Maybe Juan wasn’t even our man, because Enrique, a slave whom Magellan had seized during an earlier trip to the East Indies, is technically the first person to have circumnavigated the world. Traveling with Magellan on this circumnavigation mission, when the expedition reached the Far East by traveling westward, Enrique was technically back home, making him the first guy to go all the way around the globe, while the rest of the gang were only halfway there. (There are all sorts of stiros to this story, but some historians like to give Enrique the honor.)

Juan and Enrique will have to fight that one out.

“Father, I Cannot Tell a Lie. I Did Cut It With My Hatchet”

So did George Washington really cut down his father’s cherry tree?

This one has been immortalized in all sorts of forums, ranging from history books to The Marvelous Middos Machine. The story, originally recorded in Minister Mason Locke Weems’ biography The Life of Washington (1806), goes like this:

Little George got a hatchet for his sixth birthday. Because that is what parents gave their children for birthday gifts in the 18th century. (At least it beats Teddy Roosevelt giving his son a rifle as a birthday gift with a warning not to tell Mrs. Roosevelt.)

Well, George apparently liked to “hack away at his mother’s pea-sticks,” among other things, and one day he gave his father’s “beautiful, young, English cherry-tree” quite a thwacking. His father, catching wind of the mischief, summoned Georgie before him and asked what the young scamp knew of the incident, which is when the latter purportedly looked his father in the eye and said …

Truth or myth? No one’s sure. Weems, who first wrote the account, claims he got it from an older woman whose name we do not know, whom he says was friends with the family. Being that Weems was a minister and particularly preoccupied with spreading virtue, and being that he only mentioned this story in the fifth edition of his biography on Washington, the story is somewhat suspect.

But Washington is already such a mythologized figure, what are a few more tall tales flung into the mix? (And by the way, while he did have life-long dental issues, his dentures were not actually made of wood.)

Washington may have been the first president to be immortalized in fables, but he certainly wasn’t the last.

Runner-up in the American presidential legends department is Abraham Lincoln — Honest Abe, who most certainly did not own slaves at any point in his life (although his wife’s relatives did) and who didn’t write the Gettysburg Address on the back of an envelope (or on a train either, for that matter).

school myths
Etching of Napolean Bonaparte engraving from 1852. Photo by D Walker.

Napoleon, Napoleon

So much to thank the man for.

Like those endless battles we had to study in grade school; Leo Tolstoy’s 1,200-page War and Peace; and putting the island of Elba on the map. But best of all, he ushered in a bold new century where people did not wear wigs, so men did not need to look like they were graying and elderly while still in their teens. (Although, here’s another myth busted — not that many people wore wigs in the 18th century. They were too expensive. As they still are in the 21st century.)

Okay, so there’s some good Napoleon stuff, but there’s a lot we wouldn’t necessarily thank the man for, like embroiling Europe in bloody battles for many years. But Napoleon’s critics definitely got him wrong on some other accounts.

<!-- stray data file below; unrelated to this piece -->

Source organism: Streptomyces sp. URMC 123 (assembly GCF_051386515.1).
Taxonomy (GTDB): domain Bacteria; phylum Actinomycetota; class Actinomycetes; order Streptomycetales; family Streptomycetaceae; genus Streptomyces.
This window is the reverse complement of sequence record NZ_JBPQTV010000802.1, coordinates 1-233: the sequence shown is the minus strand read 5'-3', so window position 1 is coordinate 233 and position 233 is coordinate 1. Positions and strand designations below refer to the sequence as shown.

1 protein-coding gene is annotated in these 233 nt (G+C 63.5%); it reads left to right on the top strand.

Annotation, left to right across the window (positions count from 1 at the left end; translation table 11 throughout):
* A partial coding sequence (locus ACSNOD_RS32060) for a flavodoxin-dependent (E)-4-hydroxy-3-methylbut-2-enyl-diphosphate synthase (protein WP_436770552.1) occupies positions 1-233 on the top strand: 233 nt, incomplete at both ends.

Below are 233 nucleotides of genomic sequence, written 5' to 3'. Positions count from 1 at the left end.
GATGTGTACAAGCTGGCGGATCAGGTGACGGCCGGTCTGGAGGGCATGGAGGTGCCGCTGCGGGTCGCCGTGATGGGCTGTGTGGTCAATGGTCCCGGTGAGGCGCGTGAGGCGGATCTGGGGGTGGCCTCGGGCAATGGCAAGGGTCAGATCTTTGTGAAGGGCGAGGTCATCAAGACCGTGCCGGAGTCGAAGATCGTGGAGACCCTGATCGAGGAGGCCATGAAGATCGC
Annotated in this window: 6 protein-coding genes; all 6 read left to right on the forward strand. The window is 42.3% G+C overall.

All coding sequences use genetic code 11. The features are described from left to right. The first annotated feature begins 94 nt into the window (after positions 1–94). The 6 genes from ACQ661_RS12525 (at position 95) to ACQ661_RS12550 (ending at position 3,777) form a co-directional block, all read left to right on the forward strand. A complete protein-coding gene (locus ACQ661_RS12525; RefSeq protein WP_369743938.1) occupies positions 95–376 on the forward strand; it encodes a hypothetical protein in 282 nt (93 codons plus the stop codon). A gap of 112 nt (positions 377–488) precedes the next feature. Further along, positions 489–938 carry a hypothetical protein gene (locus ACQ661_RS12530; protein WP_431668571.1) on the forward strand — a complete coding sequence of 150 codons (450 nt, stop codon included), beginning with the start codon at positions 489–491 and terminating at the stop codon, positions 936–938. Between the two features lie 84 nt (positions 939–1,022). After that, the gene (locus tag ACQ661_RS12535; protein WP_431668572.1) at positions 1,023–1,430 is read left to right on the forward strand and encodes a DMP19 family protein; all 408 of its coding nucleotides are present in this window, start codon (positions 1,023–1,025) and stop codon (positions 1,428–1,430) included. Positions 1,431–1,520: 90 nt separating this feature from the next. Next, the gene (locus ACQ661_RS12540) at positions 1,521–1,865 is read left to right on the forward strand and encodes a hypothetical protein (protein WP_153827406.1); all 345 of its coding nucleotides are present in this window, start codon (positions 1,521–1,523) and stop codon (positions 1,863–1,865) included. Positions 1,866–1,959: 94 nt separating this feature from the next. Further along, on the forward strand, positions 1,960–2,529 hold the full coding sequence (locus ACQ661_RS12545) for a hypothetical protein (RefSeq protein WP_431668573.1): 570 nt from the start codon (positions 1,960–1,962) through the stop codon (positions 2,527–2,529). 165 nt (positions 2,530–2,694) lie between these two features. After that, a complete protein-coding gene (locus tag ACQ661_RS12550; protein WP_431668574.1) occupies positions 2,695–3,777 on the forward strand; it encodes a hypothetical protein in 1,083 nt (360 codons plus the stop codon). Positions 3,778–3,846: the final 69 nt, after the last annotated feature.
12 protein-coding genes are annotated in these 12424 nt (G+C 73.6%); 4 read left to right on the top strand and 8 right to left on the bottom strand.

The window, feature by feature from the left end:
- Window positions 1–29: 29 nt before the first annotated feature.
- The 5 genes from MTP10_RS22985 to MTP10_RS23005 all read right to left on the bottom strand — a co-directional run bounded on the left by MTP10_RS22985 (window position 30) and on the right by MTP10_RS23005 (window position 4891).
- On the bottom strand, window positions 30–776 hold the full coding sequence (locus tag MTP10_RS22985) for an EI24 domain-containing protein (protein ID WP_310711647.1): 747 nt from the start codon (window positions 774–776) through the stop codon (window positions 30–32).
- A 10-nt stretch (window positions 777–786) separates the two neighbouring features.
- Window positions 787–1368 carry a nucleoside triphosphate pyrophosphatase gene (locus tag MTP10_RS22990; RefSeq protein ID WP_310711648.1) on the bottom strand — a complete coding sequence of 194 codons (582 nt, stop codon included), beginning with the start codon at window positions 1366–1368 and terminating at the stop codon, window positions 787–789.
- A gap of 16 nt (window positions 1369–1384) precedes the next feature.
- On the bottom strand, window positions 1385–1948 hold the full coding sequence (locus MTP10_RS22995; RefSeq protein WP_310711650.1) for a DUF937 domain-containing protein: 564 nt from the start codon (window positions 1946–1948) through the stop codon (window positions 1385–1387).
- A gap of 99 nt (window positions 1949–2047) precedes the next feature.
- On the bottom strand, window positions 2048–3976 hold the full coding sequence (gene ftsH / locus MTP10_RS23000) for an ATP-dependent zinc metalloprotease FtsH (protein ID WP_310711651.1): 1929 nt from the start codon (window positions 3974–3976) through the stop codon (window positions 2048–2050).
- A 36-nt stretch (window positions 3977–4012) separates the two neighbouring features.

For starters, the man never converted to Islam, although he did suggest it to the muftis in Egypt as a means for getting the Egyptians to recognize him as a legitimate ruler. But after he was told it would require him and his men swearing off alcohol and undergoing circumcision, he backed off that plan. In the end, the muftis worked it out and issued a fatwa accepting Napoleon as leader, without conversion.

And the Sphinx certainly did not lose its nose to Napoleon’s men practicing their cannon fire. Seems the nose was lost long before the French came to town, as drawings from the early 1700s indicate. Oh, well. It was a clever story, though. One theory goes that actually, one helpful soul, a Sufi Muslim named Muhammad Sa’im al-Dahr, broke off the nose because Egyptian peasants were worshipping the statue. (He was trying to keep them from idol worship, but it got him executed for vandalism. Wonder if New York would like to take that one under advisement for its many graffiti artists.)

And finally, most egregious of all, Napoleon wasn’t so short! The poor guy’s been mocked for his height above all else, giving rise to speculation that he liked being painted on horseback to hide the fact. But apparently he was something like 5’6” or 5’7”, a perfectly ordinary height for a man. (If you’ve ever visited some centuries-old palaces or museums and have wondered why the beds looked so small and the doorways were so low, it’s because people were definitely a few inches shorter back then than they tend to be today.)

How did the myth of Napoleon’s height come into being? A number of ways. It seems Napoleon’s enemies caught wind that his friends used to call him “le petit corporal,” which was actually a term of endearment, not an actual physical descriptor. But these enemies seized on this nickname for use in anti-Bonaparte propaganda. Also, Napoleon surrounded himself with big, hulking soldiers, so that didn’t exactly help matters. And another possible cause for confusion is that the French inch and English inch were not the same at that time.

But at least the horseback part they got right. Napoleon did have a beloved gray horse named Marengo who marched with him into battle and suffered eight different wounds over the course of his service.

There’s a lot of information out there. Our decade is just swamped with material from credible sources, questionable sources, dubious sources and teenage-blogger sources. So here’s to being cautious consumers of “facts.” Toads don’t give us warts, cracking our knuckles will not give us arthritis, and not all information is created equal.

More Mythbusters


➵ Thomas Edison didn’t really invent the lightbulb; he just improved upon it so it could be commoditized. Later, he started the Edison Electric Illuminating Company to provide electricity to run those bulbs, which was eventually purchased by Consolidated Gas. Over time, the two morphed into the company known today as Con Edison.

➵ Marie-Antoinette, poor thing, never said, “Let them eat cake” about the starving Parisians. It was most likely her aunt by marriage who made that cavalier comment. But Marie was a hated foreigner, so the fact that one of her biographers makes a strong case that she was actually a kind-hearted, benevolent, charitable woman did little for her “save my head” campaign.

➵ Albert Einstein wasn’t really bad at math. He was a “pick and choose” sort of student, so for subjects he labeled as not worth his while, he just didn’t apply himself — which is why he failed the language, botany and zoology sections on his university entrance exam (at age 16).

➵ Pocahontas’s name wasn’t Pocahontas. This was a nickname, which meant “playful one” or “misbehaving child,” but somehow, she’s gone down in history that way. Her real name? Amonute.